Countersteering is the technique used by cyclists and motorcyclists to initiate turning toward a given direction by first steering counter to the desired direction ("steer left to turn right"). In order to negotiate a turn successfully, the combined center of mass of the rider and the single-track vehicle must first be leaned in the direction of the turn, and steering momentarily in the opposite direction causes that lean. Once sufficient lean is established to sustain the desired turn, the rider, or in many cases the bike itself, then steers into the turn to cause the bike to turn in the desired direction and stop the lean from increasing.
It is important to distinguish between countersteering as a physical phenomenon and countersteering as a rider technique for initiating a lean (the usual interpretation of the term). The physical phenomenon always occurs, because there is no other way to cause the bike and rider to lean short of some outside influence such as an opportune side wind, although at low speeds it can be lost or hidden in the minute corrections made to maintain balance.
At the same time, the rider technique of applying pressure to the handlebars to initiate a lean is not always necessary, since, on a sufficiently light bike (especially a bicycle), the rider can initiate a lean and turn by shifting body weight. Documented physical experimentation shows that on heavy bikes (many motorcycles) shifting body weight is ineffective at initiating leans.
It is also important to distinguish the momentary steering torque and steering angle necessary to initiate the lean required for a given turn from the sustained steering torque and steering angle necessary to maintain a constant radius and lean angle until it is time to exit the turn. The initial, momentary steer torque and angle are both opposite the desired turn direction. The sustained steer angle is in the same direction as the turn. The sustained steer torque required to maintain that steer angle is either with or opposite the turn direction depending on forward speed, bike geometry, and combined bike and rider mass distribution.
Hence, if a rider wants to turn to the right, he first throws the bike off balance by momentarily pointing the front wheel slightly to the left. The center of mass of the bike plus rider will continue in a straight line, but the contact patches of the tires move to the left with respect to this straight line.
The actual torque the rider must apply to the handlebars in order to maintain a steady-state turn is a complex function of bike geometry, mass distribution, rider position, turn radius, and forward speed. At low speeds, the steering torque necessary from the rider is usually negative, that is opposite the direction of the turn, even when the steering angle is in the direction of the turn. At higher speeds, the direction of the necessary input torque inverts to become positive, that is in the same direction as the turn.
To exit a turn, countersteer by momentarily steering further in the direction of the turn. This tilts the bike back upright.
As is well-known in bicycle racing, the countersteering phenomenon becomes evident when there is an obstacle preventing the wheel from countersteering (e.g., when closely overlapping wheels or riding very close to a curb). In these situations, the only way to initiate a turn away from the obstacle is to come into contact with it, that is, turn towards the wheel or curb in order to avoid crashing into it. Lack of understanding of this principle leads to accidents in novice bicycle races.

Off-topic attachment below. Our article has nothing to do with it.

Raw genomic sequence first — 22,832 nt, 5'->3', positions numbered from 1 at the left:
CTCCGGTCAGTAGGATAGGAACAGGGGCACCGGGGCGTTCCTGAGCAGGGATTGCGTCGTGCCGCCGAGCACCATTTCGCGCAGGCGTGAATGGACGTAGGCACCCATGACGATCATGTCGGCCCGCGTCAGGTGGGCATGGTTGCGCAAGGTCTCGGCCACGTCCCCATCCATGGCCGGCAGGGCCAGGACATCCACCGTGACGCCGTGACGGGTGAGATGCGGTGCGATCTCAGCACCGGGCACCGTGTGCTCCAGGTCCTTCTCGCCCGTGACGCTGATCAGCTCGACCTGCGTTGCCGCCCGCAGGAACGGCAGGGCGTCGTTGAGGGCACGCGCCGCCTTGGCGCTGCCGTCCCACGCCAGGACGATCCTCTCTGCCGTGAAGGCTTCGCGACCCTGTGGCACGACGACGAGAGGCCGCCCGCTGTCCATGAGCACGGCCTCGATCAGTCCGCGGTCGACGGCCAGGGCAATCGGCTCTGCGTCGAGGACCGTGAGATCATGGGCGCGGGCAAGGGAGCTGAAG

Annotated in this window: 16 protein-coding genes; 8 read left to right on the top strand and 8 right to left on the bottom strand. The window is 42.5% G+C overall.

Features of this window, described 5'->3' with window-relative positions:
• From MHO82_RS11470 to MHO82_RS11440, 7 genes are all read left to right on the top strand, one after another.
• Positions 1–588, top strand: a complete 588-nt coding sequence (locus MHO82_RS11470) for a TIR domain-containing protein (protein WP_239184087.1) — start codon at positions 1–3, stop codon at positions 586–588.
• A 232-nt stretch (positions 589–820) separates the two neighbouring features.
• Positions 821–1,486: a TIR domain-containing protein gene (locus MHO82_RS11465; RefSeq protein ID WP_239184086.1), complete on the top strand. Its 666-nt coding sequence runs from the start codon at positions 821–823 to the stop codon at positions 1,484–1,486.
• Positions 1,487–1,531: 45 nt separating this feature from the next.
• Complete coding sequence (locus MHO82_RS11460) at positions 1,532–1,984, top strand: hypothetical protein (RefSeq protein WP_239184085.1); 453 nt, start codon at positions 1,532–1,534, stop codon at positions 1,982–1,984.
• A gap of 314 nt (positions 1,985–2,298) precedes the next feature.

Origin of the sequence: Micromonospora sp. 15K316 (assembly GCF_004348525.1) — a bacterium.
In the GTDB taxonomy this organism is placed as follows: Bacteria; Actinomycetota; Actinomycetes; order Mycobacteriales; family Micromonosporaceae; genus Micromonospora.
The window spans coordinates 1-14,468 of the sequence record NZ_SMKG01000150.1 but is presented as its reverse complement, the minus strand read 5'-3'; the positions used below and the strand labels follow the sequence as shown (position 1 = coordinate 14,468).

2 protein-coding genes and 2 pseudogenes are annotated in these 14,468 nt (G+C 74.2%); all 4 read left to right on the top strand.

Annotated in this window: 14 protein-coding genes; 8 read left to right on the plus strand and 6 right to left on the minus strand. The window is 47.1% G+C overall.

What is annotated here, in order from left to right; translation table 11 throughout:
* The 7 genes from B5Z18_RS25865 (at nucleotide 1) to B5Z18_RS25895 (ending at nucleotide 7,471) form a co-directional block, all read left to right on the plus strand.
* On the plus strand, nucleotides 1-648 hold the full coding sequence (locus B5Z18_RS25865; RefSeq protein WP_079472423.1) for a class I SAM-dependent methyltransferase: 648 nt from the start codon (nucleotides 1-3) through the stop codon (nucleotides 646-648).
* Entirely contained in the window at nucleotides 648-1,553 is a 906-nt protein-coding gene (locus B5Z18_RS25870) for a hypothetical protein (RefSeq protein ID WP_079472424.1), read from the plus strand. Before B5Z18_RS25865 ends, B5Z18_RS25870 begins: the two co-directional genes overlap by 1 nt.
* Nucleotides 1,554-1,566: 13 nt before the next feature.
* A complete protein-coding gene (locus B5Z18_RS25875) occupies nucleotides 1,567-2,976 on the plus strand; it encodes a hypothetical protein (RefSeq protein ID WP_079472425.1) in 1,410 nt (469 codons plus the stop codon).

For a sample motorcycle moving at 22 m/s (50 mph) that has a front wheel with a moment of inertia of 0.6 kgm2, turning the front wheel one degree in half a second generates a roll moment of 3.5 Nm. In comparison, the lateral force on the front tire as it tracks out from under the motorcycle reaches a maximum of 50 N. This, acting on the 0.6 m (2 ft) height of the center of mass, generates a roll moment of 30 Nm.
While the moment from gyroscopic forces is only 12% of this, it can play a significant part because it begins to act as soon as the rider applies the torque, instead of building up more slowly as the wheel out-tracks. This can be especially helpful in motorcycle racing.
To straighten back out of the turn, the rider simply reverses the procedure for entering it: cause the bike to lean farther to the left; this causes it to steer farther to the left which moves the wheel contact patches farther to the left, eventually reducing the leftward lean and exiting the turn.
The reason this no-hands steering is less effective on heavy bikes, such as motorcycles is that the rider weighs so much less than the bike that leaning the torso with respect to the bike does not cause the bike to lean far enough to generate anything but the shallowest turns. Riders may be able to keep a bike centered in a lane and negotiate shallow highway turns, but not much else.
Much of the art of motorcycle cornering is learning how to effectively "push" the grips into corners and how to maintain proper lean angles through the turn. When the need for a quick swerve to one side suddenly arises in an emergency, it is essential to know, through prior practice, that the handlebars must be deliberately pressed away on that side instead of being pulled. Many accidents result when otherwise experienced riders who have never carefully developed this skill encounter an unexpected obstacle.
US Patent Issued to Bayerische Motoren Werke on March 29 for "Countersteering Rear Vehicle Axle" (German Inventor)
Apr 05, 2011; ALEXANDRIA, Va., April 5 -- United States Patent no. 7,914,019, issued on March 29, was assigned to Bayerische Motoren Werke AG...
US Patent Issued to Bayerische Motoren Werke on July 17 for "Countersteering Rear Axle of a Vehicle" (German Inventor)
Jul 18, 2012; ALEXANDRIA, Va., July 18 -- United States Patent no. 8,220,810, issued on July 17, was assigned to Bayerische Motoren Werke AG...